One of the most disabling aspects of living with chronic epilepsy is the unpredictability of seizures. Cumulative research in the past decades has advanced our understanding of the dynamics of seizure risk. Technological advances have recently made it possible to record pertinent biological signals, including electroencephalogram (EEG), continuously. We aimed to assess whether patient-specific seizure forecasting is possible using remote, minimally invasive ultra-long-term subcutaneous EEG.
We analyzed a two-center cohort of ultra-long-term subcutaneous EEG recordings, including six patients with drug-resistant focal epilepsy monitored for 46–230 days with median 18 h/day of recorded data, totaling >11 000 h of EEG. Total electrographic seizures identified by visual review ranged from 12 to 36 per patient. Three candidate subject-specific long short-term memory network deep learning classifiers were trained offline and pseudoprospectively on preictal (1 h before) and interictal (>1 day from seizures) EEG segments. Performance was assessed relative to a random predictor. Periodicity of the final forecasts was also investigated with autocorrelation.
Depending on each architecture, significant forecasting performance was achieved in three to five of six patients, with overall mean area under the receiver operating characteristic curve of .65–.74. Significant forecasts showed sensitivity ranging from 64% to 80% and time in warning from 10.9% to 44.4%. Overall, the output of the forecasts closely followed patient-specific circadian patterns of seizure occurrence.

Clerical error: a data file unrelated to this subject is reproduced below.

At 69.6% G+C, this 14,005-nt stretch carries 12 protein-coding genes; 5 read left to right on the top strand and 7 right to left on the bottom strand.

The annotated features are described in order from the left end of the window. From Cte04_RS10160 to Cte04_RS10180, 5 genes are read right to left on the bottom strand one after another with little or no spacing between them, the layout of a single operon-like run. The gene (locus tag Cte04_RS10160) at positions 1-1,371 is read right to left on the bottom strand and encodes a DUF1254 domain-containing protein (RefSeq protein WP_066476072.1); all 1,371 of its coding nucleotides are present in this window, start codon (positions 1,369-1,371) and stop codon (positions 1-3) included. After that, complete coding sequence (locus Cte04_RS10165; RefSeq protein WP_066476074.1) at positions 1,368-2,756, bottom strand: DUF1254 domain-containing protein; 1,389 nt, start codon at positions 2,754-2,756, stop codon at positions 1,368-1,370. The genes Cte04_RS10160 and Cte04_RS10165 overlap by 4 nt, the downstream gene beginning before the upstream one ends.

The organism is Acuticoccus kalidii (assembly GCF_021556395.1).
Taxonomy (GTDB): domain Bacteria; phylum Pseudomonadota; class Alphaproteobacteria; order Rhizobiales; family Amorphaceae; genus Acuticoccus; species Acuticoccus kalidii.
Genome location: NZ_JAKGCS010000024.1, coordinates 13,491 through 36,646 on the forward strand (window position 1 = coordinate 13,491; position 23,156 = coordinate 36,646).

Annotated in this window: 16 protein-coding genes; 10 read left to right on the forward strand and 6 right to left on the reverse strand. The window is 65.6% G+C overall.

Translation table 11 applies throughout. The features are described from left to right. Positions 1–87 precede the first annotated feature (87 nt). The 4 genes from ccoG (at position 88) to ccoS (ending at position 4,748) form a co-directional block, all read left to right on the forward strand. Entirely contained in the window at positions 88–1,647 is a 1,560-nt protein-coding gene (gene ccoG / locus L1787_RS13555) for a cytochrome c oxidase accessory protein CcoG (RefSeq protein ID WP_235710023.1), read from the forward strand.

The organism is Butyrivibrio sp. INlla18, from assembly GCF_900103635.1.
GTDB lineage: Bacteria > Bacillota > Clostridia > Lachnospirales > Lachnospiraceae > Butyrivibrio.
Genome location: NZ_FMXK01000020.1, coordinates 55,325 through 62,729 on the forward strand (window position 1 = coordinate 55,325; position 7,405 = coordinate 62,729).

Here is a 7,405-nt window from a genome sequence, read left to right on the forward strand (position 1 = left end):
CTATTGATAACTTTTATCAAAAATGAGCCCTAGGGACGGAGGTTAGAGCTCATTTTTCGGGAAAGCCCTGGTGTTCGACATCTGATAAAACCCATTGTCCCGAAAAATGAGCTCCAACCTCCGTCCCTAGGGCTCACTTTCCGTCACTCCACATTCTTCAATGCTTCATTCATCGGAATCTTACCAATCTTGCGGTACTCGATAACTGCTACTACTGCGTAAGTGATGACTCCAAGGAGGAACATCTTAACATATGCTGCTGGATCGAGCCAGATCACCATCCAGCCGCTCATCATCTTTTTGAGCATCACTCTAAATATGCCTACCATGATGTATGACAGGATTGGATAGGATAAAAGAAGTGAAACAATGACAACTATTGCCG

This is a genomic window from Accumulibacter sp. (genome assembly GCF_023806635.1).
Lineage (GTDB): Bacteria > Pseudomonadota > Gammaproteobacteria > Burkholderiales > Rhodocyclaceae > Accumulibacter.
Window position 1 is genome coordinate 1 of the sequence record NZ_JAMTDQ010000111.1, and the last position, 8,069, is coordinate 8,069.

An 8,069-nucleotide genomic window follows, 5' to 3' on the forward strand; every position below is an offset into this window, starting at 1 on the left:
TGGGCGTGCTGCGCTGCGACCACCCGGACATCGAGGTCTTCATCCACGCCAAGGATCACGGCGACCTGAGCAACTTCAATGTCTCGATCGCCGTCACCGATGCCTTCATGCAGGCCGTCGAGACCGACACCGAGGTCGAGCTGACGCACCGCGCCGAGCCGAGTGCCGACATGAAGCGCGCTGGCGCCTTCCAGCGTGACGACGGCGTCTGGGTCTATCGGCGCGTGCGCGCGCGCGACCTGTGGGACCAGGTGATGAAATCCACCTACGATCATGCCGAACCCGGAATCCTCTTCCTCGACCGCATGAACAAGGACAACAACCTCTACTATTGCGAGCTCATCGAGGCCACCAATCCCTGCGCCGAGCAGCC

This study demonstrates proof-of-principle for the possibility of subject-specific seizure forecasting using a minimally invasive subcutaneous EEG device capable of ultra-long-term at-home recordings. These results are encouraging for the development of a prospective seizure forecasting trial with minimally invasive EEG.
Pedro F. Viana,Tal Pal Attia, Mona Nasseri, Jonas Duun-Henriksen, Andrea Biondi, Joel S. Winston, Isabel Pavão Martins, Ewan S. Nurse, Matthias Dümpelmann, Andreas Schulze-Bonhage, Dean R. Freestone, Troels W. Kjaer, Mark P. Richardson, and Benjamin H. Brinkmann.
Published on 8 Apr 2022